He waited for a response, and when he didn’t get one, he muttered, “We’re going to have to move this.” Oh dear God, he did want to move the bed.

But it was a huge, heavy piece of furniture, not something he could move on his own. After a minute or so of shoving and grunting and a good deal of cursing, he turned to Anne and snapped, “Help, for God’s sake.”

Her lips parted in disbelief. “My hands are tied,” she reminded him.

George cursed again, then strode over and yanked her to her feet. “You don’t need your hands. Just wedge yourself against it and push.” Anne could do nothing but stare.

“Like this,” he bit off, leaning his bottom against the side of the bed. He planted his feet on the threadbare rug, then used his body weight to shove against it. The big bed lurched forward, about an inch.

“You realy think I’m going to do that?”

“I think that I still have the knife.”

Anne roled her eyes and walked over. “I realy don’t think this will work,” she told him over her shoulder. “For one thing, my hands are in the way.” He looked down to where her hands were bound, still behind her back. “Oh, bloody hel,” he muttered. “Get over here.” She was over there, but Anne thought it best to hold that quip in.

“Don’t try anything,” he warned her, and with a tug, she felt him slice through her bindings, nicking the base of her thumb in the process.

“Ow!” she yelped, bringing her hand to her mouth.

“Oh, that hurts, does it?” George murmured, his eyes taking on a glaze of bloodlust.

“Not any longer,” she said quickly. “Shal we move the bed?”

He chuckled to himself and took up position. Then, just as Anne was preparing to pretend to be trying with all her might to push the bed against the door, George suddenly straightened.

“Should I cut you first?” he wondered aloud. “Or have a spot of fun?”

Anne glanced at the front of his breeches. She couldn’t help herself. Was he impotent? She didn’t see any evidence of an erection.

“Oh, so that’s what you want to do,” he crowed. He grabbed her hand and puled it to him, forcing her to feel him through the fabric. “Some things never change.” Anne tried not to gag as he rubbed her left hand roughly over his crotch. Even with his clothes on, it was making her sick, but it was far better than having her face cut open.

George began to groan with pleasure, and then, to Anne’s horror, she felt something begin to . . . happen.

“Oh, God,” George moaned. “Oh, that feels good. It’s been so long. So bloody long . . .” Anne held her breath as she watched him. His eyes were closed, and he looked almost trancelike. She looked down at his hand—the one holding the knife. Was it her imagination, or was he not holding it so tightly? If she grabbed it . . . Could she grab it?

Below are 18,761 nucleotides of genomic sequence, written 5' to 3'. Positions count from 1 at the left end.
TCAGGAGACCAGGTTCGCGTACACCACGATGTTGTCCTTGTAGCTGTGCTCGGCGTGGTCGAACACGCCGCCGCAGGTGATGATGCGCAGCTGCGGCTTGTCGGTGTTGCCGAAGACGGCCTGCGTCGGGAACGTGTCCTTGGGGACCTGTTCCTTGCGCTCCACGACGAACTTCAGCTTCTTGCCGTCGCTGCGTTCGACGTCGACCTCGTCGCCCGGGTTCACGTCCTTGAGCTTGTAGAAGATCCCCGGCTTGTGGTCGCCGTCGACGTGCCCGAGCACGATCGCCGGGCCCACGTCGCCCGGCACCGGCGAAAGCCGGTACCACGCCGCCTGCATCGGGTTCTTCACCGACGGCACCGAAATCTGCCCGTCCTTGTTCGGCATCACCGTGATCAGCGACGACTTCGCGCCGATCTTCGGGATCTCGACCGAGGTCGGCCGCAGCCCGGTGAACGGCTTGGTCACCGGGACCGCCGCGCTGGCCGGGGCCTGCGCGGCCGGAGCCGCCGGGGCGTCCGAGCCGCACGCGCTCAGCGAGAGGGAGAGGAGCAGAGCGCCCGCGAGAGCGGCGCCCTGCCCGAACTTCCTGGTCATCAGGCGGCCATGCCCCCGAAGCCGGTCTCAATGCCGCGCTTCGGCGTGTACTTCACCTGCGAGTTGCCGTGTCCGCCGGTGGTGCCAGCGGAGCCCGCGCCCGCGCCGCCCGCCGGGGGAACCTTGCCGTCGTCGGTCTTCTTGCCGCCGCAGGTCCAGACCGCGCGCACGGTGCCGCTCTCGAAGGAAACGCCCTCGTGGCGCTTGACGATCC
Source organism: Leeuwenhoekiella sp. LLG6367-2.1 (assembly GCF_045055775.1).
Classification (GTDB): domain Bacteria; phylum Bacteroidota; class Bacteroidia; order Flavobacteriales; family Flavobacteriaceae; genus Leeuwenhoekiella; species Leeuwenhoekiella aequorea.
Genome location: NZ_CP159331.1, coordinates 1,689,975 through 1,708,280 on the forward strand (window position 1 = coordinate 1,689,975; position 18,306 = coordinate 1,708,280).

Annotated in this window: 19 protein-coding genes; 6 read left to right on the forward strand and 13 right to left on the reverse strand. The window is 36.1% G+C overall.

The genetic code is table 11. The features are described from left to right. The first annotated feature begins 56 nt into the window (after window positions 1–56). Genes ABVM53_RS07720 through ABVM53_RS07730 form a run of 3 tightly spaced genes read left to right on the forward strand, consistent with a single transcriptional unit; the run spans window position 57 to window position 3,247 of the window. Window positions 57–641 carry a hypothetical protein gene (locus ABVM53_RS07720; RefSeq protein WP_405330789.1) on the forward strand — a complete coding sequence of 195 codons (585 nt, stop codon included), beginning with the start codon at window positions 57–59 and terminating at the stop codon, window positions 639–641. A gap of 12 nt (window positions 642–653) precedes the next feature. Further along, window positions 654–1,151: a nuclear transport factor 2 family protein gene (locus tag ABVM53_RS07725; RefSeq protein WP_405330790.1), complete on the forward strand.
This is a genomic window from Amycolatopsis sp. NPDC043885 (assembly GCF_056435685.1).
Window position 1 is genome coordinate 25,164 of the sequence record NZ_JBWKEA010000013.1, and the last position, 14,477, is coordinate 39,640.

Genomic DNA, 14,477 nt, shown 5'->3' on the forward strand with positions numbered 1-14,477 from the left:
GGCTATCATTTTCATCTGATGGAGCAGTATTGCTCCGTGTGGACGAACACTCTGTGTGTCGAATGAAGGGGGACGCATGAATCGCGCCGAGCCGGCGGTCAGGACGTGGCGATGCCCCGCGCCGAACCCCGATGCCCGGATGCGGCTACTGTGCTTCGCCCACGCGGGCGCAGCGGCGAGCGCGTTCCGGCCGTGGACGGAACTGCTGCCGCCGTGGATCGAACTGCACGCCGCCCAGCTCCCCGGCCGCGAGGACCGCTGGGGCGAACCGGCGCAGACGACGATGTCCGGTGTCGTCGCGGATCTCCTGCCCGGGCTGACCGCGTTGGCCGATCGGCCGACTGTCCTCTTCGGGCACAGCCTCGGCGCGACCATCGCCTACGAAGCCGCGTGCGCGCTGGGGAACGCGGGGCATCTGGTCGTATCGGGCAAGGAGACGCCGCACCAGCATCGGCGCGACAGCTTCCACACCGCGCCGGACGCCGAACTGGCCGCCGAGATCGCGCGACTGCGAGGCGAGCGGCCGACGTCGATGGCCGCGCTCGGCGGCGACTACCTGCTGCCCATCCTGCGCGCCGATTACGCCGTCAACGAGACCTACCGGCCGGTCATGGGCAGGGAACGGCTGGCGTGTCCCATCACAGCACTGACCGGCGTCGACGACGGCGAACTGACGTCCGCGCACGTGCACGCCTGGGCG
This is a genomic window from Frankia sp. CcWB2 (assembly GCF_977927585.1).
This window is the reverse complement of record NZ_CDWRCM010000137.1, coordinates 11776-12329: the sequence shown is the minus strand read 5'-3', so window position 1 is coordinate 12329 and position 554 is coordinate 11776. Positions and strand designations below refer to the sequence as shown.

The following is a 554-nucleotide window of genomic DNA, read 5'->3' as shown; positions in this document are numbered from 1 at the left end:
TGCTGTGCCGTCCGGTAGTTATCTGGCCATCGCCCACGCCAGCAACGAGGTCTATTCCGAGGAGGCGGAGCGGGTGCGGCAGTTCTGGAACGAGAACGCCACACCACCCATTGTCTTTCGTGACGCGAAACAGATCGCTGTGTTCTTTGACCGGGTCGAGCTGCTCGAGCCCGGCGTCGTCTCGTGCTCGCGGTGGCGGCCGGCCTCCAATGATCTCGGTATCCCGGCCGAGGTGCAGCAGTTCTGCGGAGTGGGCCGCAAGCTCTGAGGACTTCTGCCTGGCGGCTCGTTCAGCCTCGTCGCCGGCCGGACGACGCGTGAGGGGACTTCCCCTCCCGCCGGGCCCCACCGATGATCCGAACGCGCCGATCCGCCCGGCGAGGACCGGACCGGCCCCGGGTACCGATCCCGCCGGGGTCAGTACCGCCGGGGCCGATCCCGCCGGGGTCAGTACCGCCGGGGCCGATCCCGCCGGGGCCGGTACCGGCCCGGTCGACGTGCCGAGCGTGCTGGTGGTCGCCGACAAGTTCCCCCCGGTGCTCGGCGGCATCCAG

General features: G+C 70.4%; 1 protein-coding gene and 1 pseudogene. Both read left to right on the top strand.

Anne grit her teeth. She let her fingers wiggle a bit, and then, just as George let out a deeper, longer groan of pleasure, she made her move.

Chapter Twenty-two

“That’s it!” Frances shrieked. Her thin arm jutted forth wildly. “That’s the carriage. I’m sure of it.” Daniel twisted his body around to folow Frances’s direction. Sure enough, a small yet wel-made carriage was parked near the inn. It was standard black, with a gold decorative bar around the top. Daniel had never seen anything quite like it before, but he could see exactly why Frances had said it reminded her of a unicorn’s horn. If one chopped off the correct length of it and sharpened the end, it would make a marvelous addition to a costume.

“We will remain in the carriage,” Lady Winstead reaffirmed just as Daniel was turning to the ladies to issue instructions.

Daniel gave her a nod, and the three men hopped down. “You will guard this carriage with your lives,” he said to the outriders, and then he swiftly entered the inn.

Marcus was right behind him, and Hugh caught up by the time Daniel had finished questioning the innkeeper. Yes, he had seen a man with a scar. He’d had a room here for a week, but he didn’t use it every night. He’d come to the desk for his key just a quarter of an hour earlier, but there was no woman with him.

Daniel slapped a crown on the counter. “Which room is his?”

The innkeeper’s eyes widened. “Number four, your lordship.” He placed his hand on the crown and slid it along the counter to the edge until he could scoop it up.

He cleared his throat. “I might have a spare key.”

“Might you?”

“I might.”

Daniel produced another crown.

The innkeeper produced a key.

“Wait,” Hugh said. “Is there any other entrance into the room?”

“No. Just the window.”

“How high off the ground is it?”

The innkeeper’s brows rose. “Too high to sneak in unless you climb the oak tree.”

Hugh immediately turned to Daniel and Marcus.

“I’ll do it,” Marcus said, and he headed out the door.

“It will probably be unnecessary,” Hugh said as he folowed Daniel up the stairs, “but I prefer to be thorough.” Daniel was not going to argue with “thorough.” Especialy not from Hugh, who noticed everything. And forgot nothing.

When they saw the door to Room Four at the end of the hal, Daniel immediately barreled forward, but Hugh laid a restraining hand on his shoulder. “Listen first,” he advised.

“You’ve never been in love, have you?” Daniel replied, and before Hugh could respond, he turned the key in the lock and kicked the door open, sending a chair clattering into the room.

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